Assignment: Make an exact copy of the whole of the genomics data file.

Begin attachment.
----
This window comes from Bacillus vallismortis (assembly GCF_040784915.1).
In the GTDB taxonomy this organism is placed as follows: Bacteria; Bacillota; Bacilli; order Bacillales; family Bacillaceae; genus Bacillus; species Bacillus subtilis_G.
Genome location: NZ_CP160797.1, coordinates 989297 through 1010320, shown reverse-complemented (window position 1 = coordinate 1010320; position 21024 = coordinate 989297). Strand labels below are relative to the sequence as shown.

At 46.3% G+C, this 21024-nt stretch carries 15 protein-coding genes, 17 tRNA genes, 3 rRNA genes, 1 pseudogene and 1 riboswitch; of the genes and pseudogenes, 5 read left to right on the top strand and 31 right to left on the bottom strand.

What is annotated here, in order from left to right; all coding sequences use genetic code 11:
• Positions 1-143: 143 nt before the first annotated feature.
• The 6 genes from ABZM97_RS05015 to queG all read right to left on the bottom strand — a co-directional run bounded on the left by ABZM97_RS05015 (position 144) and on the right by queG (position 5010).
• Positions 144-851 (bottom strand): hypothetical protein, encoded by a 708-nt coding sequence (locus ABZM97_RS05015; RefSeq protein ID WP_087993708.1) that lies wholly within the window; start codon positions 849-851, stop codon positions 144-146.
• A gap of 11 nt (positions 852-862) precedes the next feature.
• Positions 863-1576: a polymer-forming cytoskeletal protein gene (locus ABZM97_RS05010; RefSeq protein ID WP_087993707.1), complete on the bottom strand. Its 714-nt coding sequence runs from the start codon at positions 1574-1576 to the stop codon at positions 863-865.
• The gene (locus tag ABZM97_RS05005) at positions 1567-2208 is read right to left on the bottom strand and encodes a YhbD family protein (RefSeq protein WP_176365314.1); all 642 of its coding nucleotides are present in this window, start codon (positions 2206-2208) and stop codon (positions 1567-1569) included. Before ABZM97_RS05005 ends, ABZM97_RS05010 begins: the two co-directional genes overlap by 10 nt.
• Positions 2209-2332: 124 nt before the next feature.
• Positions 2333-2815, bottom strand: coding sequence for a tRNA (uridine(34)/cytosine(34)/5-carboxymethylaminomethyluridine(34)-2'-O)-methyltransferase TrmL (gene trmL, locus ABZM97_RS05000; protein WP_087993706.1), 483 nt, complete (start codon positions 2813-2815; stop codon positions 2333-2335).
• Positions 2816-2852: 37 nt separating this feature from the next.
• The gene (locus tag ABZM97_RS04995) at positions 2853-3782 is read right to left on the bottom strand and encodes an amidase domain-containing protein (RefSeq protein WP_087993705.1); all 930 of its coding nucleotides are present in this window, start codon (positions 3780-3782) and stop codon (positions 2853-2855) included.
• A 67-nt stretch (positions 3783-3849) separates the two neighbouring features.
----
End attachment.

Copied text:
This window comes from Bacillus vallismortis (assembly GCF_040784915.1).
In the GTDB taxonomy this organism is placed as follows: Bacteria; Bacillota; Bacilli; order Bacillales; family Bacillaceae; genus Bacillus; species Bacillus subtilis_G.
Genome location: NZ_CP160797.1, coordinates 989297 through 1010320, shown reverse-complemented (window position 1 = coordinate 1010320; position 21024 = coordinate 989297). Strand labels below are relative to the sequence as shown.

At 46.3% G+C, this 21024-nt stretch carries 15 protein-coding genes, 17 tRNA genes, 3 rRNA genes, 1 pseudogene and 1 riboswitch; of the genes and pseudogenes, 5 read left to right on the top strand and 31 right to left on the bottom strand.

What is annotated here, in order from left to right; all coding sequences use genetic code 11:
• Positions 1-143: 143 nt before the first annotated feature.
• The 6 genes from ABZM97_RS05015 to queG all read right to left on the bottom strand — a co-directional run bounded on the left by ABZM97_RS05015 (position 144) and on the right by queG (position 5010).
• Positions 144-851 (bottom strand): hypothetical protein, encoded by a 708-nt coding sequence (locus ABZM97_RS05015; RefSeq protein ID WP_087993708.1) that lies wholly within the window; start codon positions 849-851, stop codon positions 144-146.
• A gap of 11 nt (positions 852-862) precedes the next feature.
• Positions 863-1576: a polymer-forming cytoskeletal protein gene (locus ABZM97_RS05010; RefSeq protein ID WP_087993707.1), complete on the bottom strand. Its 714-nt coding sequence runs from the start codon at positions 1574-1576 to the stop codon at positions 863-865.
• The gene (locus tag ABZM97_RS05005) at positions 1567-2208 is read right to left on the bottom strand and encodes a YhbD family protein (RefSeq protein WP_176365314.1); all 642 of its coding nucleotides are present in this window, start codon (positions 2206-2208) and stop codon (positions 1567-1569) included. Before ABZM97_RS05005 ends, ABZM97_RS05010 begins: the two co-directional genes overlap by 10 nt.
• Positions 2209-2332: 124 nt before the next feature.
• Positions 2333-2815, bottom strand: coding sequence for a tRNA (uridine(34)/cytosine(34)/5-carboxymethylaminomethyluridine(34)-2'-O)-methyltransferase TrmL (gene trmL, locus ABZM97_RS05000; protein WP_087993706.1), 483 nt, complete (start codon positions 2813-2815; stop codon positions 2333-2335).
• Positions 2816-2852: 37 nt separating this feature from the next.
• The gene (locus tag ABZM97_RS04995) at positions 2853-3782 is read right to left on the bottom strand and encodes an amidase domain-containing protein (RefSeq protein WP_087993705.1); all 930 of its coding nucleotides are present in this window, start codon (positions 3780-3782) and stop codon (positions 2853-2855) included.
• A 67-nt stretch (positions 3783-3849) separates the two neighbouring features.